vegetables

Some Of The Easiest Vegetables To Grow In A Container / Pot

Some Of The Easiest Vegetables To Grow In A Container / Pot

Vegetable Gardening in a Pot

For many people that live in cities they are limited to the amount of space where they can grow a vegetable garden. A great alternative to this dilemma would be to grow vegetables in containers on your deck or patio. There are several types of vegetables that are easy to grow and in this post we will offer our suggestions to what grows the best in containers.

Tomatoes

Tomatoes plants can produce an abundance of great tasting fruit without much care or space. The tomato plants require about 5 to 6 hours of sunlight. Depending on the type of tomatoes you would like to grow will determine the size of the container you will grow them in. One of my favorite tomatoes to grow which produce an abundant crop are cherry tomatoes.

Beans

Beans can be very easy to grow and do very well even if grown when they are gown in containers. The key is when you purchase the beans to grow find out if they are bush style or if they are climbers. If you purchase beans that climb then you will need a trellis or place the container by a wall or fence so the beans can climb. Beans do like to have sunshine and the pot that you will use needs to be about 14 – 16 inches in depth. Beans will produce from spring till frost and are a lot of fun to watch them grow.

Lettuce

Lettuce is one of those vegetables that you can harvest multiple times in a season and lettuce grows very fast but it prefers to be grown in cooler temperatures. For us in Florida winter is the best time to grow lettuce. If you are growing lettuce that only produces leaves and not heads it is best to use a wide planter with about 4 -6 inches between the plants. For lettuce that produces heads it should be spaced farther apart. It is best to keep the soil moist but make sure that the soil does drain properly.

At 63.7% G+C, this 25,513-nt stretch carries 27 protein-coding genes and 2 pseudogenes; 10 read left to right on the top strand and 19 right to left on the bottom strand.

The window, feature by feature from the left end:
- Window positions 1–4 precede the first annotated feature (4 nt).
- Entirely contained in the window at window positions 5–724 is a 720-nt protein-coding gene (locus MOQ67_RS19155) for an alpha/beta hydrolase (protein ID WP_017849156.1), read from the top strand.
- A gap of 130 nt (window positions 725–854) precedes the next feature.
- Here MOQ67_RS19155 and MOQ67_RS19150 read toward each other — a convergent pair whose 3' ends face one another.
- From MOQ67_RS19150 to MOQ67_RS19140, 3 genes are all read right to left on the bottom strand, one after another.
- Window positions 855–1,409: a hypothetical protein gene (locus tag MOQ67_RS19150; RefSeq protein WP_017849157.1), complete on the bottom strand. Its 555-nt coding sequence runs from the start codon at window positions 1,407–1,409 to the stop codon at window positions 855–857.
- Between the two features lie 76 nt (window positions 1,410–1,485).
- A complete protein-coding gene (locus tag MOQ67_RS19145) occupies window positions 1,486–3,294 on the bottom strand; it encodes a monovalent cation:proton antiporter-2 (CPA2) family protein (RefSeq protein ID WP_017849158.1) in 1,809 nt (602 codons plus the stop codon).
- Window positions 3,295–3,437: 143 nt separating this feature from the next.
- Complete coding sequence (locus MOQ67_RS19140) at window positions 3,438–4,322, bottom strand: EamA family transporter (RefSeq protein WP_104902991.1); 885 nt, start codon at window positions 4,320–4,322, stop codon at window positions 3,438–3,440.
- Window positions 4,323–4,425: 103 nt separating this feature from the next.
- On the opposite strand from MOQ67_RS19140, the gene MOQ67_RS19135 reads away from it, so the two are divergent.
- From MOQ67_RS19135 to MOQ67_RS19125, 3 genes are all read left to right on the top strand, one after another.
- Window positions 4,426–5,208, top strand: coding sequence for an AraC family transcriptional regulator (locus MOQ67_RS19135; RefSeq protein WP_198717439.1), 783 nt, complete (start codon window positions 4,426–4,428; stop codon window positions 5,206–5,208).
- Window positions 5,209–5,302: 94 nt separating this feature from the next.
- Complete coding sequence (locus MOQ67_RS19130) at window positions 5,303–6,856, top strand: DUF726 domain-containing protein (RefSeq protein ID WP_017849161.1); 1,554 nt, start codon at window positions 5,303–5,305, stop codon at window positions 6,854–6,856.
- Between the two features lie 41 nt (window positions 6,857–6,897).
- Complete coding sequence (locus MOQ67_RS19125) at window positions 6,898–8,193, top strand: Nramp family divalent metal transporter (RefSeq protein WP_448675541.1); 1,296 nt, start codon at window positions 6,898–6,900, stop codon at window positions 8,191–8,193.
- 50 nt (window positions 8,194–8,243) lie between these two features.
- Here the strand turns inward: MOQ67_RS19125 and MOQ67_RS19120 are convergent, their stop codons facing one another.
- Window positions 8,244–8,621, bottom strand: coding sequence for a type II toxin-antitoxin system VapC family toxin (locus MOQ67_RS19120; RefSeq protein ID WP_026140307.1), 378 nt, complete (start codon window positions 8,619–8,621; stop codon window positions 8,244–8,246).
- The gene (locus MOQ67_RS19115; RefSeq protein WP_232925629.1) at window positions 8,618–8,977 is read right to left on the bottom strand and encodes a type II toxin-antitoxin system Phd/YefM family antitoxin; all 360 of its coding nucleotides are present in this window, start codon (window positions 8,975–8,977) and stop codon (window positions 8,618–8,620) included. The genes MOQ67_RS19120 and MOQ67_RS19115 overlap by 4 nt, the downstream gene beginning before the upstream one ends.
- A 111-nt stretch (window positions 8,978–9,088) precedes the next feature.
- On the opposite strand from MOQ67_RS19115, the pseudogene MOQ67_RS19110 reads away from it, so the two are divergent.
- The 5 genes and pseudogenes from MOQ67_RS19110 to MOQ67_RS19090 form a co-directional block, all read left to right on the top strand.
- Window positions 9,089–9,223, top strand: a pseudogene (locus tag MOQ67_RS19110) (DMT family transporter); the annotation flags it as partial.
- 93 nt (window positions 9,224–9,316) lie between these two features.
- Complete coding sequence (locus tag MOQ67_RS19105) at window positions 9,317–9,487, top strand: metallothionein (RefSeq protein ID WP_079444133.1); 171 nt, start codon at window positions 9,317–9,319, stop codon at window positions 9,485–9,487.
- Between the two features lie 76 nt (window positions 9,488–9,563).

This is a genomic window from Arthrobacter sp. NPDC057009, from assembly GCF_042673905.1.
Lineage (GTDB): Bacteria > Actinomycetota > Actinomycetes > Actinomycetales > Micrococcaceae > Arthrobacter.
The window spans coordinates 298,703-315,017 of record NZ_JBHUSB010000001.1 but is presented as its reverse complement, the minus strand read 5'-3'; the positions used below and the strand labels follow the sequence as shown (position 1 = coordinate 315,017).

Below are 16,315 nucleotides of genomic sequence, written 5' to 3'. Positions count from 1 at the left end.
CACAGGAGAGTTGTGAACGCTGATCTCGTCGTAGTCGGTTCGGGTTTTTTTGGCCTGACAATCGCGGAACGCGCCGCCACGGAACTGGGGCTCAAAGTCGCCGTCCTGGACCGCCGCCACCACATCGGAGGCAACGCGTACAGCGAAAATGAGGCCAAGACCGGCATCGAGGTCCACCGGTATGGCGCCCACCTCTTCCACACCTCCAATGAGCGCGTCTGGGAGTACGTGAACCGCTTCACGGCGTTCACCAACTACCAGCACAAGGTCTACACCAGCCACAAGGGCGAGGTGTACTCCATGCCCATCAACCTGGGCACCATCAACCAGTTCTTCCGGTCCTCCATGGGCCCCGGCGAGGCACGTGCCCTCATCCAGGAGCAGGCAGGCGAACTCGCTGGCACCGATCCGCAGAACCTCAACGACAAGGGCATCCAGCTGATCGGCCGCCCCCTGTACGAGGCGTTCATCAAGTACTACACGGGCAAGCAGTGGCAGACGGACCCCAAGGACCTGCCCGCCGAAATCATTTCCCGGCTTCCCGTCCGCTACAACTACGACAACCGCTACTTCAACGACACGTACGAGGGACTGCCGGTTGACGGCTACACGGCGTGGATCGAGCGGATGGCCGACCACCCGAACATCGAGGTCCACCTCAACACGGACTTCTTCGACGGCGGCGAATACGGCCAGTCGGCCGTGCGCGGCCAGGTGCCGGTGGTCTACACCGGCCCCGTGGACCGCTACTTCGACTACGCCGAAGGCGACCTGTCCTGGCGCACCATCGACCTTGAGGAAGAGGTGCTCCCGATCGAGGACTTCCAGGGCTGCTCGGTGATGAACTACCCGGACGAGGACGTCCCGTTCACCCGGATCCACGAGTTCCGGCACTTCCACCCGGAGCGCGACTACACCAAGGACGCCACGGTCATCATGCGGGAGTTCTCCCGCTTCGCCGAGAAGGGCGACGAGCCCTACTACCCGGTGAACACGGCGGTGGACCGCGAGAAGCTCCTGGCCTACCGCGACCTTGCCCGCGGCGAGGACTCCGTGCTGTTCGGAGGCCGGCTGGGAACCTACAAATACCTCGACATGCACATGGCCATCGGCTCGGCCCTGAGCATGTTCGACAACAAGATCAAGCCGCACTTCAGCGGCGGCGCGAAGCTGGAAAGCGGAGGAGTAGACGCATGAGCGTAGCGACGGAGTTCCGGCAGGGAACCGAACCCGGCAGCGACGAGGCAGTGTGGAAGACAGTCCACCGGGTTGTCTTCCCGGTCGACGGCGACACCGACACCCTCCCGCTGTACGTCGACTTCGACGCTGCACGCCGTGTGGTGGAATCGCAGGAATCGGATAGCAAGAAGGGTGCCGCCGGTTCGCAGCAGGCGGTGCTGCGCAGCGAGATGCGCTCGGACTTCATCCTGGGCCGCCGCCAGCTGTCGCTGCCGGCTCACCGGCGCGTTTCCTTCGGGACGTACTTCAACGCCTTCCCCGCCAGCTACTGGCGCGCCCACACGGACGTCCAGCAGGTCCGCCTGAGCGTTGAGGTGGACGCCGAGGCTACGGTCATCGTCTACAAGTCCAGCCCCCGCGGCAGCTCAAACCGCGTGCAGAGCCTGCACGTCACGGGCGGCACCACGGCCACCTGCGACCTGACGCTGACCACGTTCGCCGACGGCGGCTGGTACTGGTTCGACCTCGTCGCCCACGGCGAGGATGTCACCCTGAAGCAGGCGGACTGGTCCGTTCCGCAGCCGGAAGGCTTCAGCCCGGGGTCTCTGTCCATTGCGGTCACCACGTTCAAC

Peppers

Both chili peppers and regular peppers are very easy to grow and a lot of fun to watch. Both types of peppers produce abundant amount of vegetables and they grow well in sunny warm areas. Keep the soil moist and well fertilized and grow in pots that are deep. Large pots that are more than 10 inches deep are best.

Carrots

Carrots grow fine in large pots and produce good yields, but they do grow better in cooler weather and they love to stay moist. It is best to plant them in deep pots so they have room to grow large.

Eggplant

Eggplant is not everyone favorite food but it is fairly easy to grow. They love the heat so temperatures here in Florida and anywhere in the south are ideal for growing eggplant. Here in Florida we grow eggplants year around. Eggplants do better in containers than they do in large gardens.

Mustard Greens

Here in Florida and the southern states mustard greens are loved by many. These greens are do not do well in the colder weather but thrive in sunny hot conditions. This wonderful vegetable is easy to grow and it does not require much attention. Mustard greens are great for salads and are rich in vitamins and nutrients.

Garlic

One of the more healthiest herb / vegetable to eat and it adds a lot of flavor to many recipes is garlic.  Garlic is easy to grow in containers, just make sure that the pot is 6 – 10 inches deep and good and wide. Space the bulbs while planting about six inches apart to get the best return on your yield.

Rhubarb

This brings back memories of when I was kid and my parents harvesting rhubarb for making pies and sauce. This plant is grows great in pots and you can receive multiple yields for years from each container you grow. Growing rhubarb can be grown both in the south and in the north even where winter can be fierce.

Okra